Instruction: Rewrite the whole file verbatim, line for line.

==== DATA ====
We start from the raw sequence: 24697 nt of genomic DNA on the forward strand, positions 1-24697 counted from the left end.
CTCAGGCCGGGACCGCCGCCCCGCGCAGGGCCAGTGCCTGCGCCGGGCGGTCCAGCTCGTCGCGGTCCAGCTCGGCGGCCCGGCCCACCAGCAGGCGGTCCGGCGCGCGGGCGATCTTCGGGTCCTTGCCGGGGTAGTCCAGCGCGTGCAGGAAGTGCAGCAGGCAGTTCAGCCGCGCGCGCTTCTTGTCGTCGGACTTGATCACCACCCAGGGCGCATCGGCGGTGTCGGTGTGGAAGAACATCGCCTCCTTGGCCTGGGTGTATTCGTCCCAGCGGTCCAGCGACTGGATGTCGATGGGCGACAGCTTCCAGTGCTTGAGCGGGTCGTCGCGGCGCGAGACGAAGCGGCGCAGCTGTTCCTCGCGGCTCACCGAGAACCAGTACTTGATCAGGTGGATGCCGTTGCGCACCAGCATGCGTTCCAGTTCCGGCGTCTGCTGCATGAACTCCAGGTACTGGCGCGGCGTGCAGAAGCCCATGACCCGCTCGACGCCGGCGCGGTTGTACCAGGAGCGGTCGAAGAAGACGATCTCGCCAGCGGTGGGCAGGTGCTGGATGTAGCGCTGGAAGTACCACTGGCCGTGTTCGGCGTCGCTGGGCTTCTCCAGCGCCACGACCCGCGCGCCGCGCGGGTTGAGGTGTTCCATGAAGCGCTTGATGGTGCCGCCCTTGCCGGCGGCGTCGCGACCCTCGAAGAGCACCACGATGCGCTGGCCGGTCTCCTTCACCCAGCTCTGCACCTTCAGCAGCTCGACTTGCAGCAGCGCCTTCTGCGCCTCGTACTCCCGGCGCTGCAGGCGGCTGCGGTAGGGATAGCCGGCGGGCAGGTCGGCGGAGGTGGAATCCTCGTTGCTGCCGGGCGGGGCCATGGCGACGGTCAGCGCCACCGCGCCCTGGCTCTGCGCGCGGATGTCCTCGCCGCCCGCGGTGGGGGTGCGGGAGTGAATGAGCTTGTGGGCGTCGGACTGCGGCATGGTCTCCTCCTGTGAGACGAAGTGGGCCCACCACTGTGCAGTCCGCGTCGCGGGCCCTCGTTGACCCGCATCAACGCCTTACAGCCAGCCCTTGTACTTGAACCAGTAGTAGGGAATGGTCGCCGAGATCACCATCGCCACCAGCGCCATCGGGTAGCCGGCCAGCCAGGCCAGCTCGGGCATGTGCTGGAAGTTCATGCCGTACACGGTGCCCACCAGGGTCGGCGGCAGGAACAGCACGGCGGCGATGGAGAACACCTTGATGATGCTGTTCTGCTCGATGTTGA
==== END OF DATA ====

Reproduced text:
We start from the raw sequence: 24697 nt of genomic DNA on the forward strand, positions 1-24697 counted from the left end.
CTCAGGCCGGGACCGCCGCCCCGCGCAGGGCCAGTGCCTGCGCCGGGCGGTCCAGCTCGTCGCGGTCCAGCTCGGCGGCCCGGCCCACCAGCAGGCGGTCCGGCGCGCGGGCGATCTTCGGGTCCTTGCCGGGGTAGTCCAGCGCGTGCAGGAAGTGCAGCAGGCAGTTCAGCCGCGCGCGCTTCTTGTCGTCGGACTTGATCACCACCCAGGGCGCATCGGCGGTGTCGGTGTGGAAGAACATCGCCTCCTTGGCCTGGGTGTATTCGTCCCAGCGGTCCAGCGACTGGATGTCGATGGGCGACAGCTTCCAGTGCTTGAGCGGGTCGTCGCGGCGCGAGACGAAGCGGCGCAGCTGTTCCTCGCGGCTCACCGAGAACCAGTACTTGATCAGGTGGATGCCGTTGCGCACCAGCATGCGTTCCAGTTCCGGCGTCTGCTGCATGAACTCCAGGTACTGGCGCGGCGTGCAGAAGCCCATGACCCGCTCGACGCCGGCGCGGTTGTACCAGGAGCGGTCGAAGAAGACGATCTCGCCAGCGGTGGGCAGGTGCTGGATGTAGCGCTGGAAGTACCACTGGCCGTGTTCGGCGTCGCTGGGCTTCTCCAGCGCCACGACCCGCGCGCCGCGCGGGTTGAGGTGTTCCATGAAGCGCTTGATGGTGCCGCCCTTGCCGGCGGCGTCGCGACCCTCGAAGAGCACCACGATGCGCTGGCCGGTCTCCTTCACCCAGCTCTGCACCTTCAGCAGCTCGACTTGCAGCAGCGCCTTCTGCGCCTCGTACTCCCGGCGCTGCAGGCGGCTGCGGTAGGGATAGCCGGCGGGCAGGTCGGCGGAGGTGGAATCCTCGTTGCTGCCGGGCGGGGCCATGGCGACGGTCAGCGCCACCGCGCCCTGGCTCTGCGCGCGGATGTCCTCGCCGCCCGCGGTGGGGGTGCGGGAGTGAATGAGCTTGTGGGCGTCGGACTGCGGCATGGTCTCCTCCTGTGAGACGAAGTGGGCCCACCACTGTGCAGTCCGCGTCGCGGGCCCTCGTTGACCCGCATCAACGCCTTACAGCCAGCCCTTGTACTTGAACCAGTAGTAGGGAATGGTCGCCGAGATCACCATCGCCACCAGCGCCATCGGGTAGCCGGCCAGCCAGGCCAGCTCGGGCATGTGCTGGAAGTTCATGCCGTACACGGTGCCCACCAGGGTCGGCGGCAGGAACAGCACGGCGGCGATGGAGAACACCTTGATGATGCTGTTCTGCTCGATGTTGA